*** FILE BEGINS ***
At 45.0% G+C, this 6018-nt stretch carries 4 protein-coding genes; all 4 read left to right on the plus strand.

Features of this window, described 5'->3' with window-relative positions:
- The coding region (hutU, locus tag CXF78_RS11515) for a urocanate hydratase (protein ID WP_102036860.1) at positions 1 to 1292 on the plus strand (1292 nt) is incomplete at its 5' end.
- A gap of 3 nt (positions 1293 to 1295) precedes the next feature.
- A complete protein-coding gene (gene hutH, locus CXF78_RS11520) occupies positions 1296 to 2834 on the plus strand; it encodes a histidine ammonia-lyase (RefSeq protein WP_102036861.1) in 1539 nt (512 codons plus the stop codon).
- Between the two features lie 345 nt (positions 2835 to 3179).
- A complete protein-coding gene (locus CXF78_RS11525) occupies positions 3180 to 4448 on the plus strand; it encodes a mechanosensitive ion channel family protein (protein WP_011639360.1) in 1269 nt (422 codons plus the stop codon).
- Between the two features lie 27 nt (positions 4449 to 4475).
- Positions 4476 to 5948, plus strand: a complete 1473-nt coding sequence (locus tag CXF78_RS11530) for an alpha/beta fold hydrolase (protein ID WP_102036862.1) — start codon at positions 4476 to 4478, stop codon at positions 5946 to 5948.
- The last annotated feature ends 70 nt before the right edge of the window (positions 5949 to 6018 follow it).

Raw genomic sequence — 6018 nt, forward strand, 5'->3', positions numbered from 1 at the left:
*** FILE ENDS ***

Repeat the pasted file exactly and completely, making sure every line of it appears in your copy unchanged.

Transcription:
At 45.0% G+C, this 6018-nt stretch carries 4 protein-coding genes; all 4 read left to right on the plus strand.

Features of this window, described 5'->3' with window-relative positions:
- The coding region (hutU, locus tag CXF78_RS11515) for a urocanate hydratase (protein ID WP_102036860.1) at positions 1 to 1292 on the plus strand (1292 nt) is incomplete at its 5' end.
- A gap of 3 nt (positions 1293 to 1295) precedes the next feature.
- A complete protein-coding gene (gene hutH, locus CXF78_RS11520) occupies positions 1296 to 2834 on the plus strand; it encodes a histidine ammonia-lyase (RefSeq protein WP_102036861.1) in 1539 nt (512 codons plus the stop codon).
- Between the two features lie 345 nt (positions 2835 to 3179).
- A complete protein-coding gene (locus CXF78_RS11525) occupies positions 3180 to 4448 on the plus strand; it encodes a mechanosensitive ion channel family protein (protein WP_011639360.1) in 1269 nt (422 codons plus the stop codon).
- Between the two features lie 27 nt (positions 4449 to 4475).
- Positions 4476 to 5948, plus strand: a complete 1473-nt coding sequence (locus tag CXF78_RS11530) for an alpha/beta fold hydrolase (protein ID WP_102036862.1) — start codon at positions 4476 to 4478, stop codon at positions 5946 to 5948.
- The last annotated feature ends 70 nt before the right edge of the window (positions 5949 to 6018 follow it).

Raw genomic sequence — 6018 nt, forward strand, 5'->3', positions numbered from 1 at the left: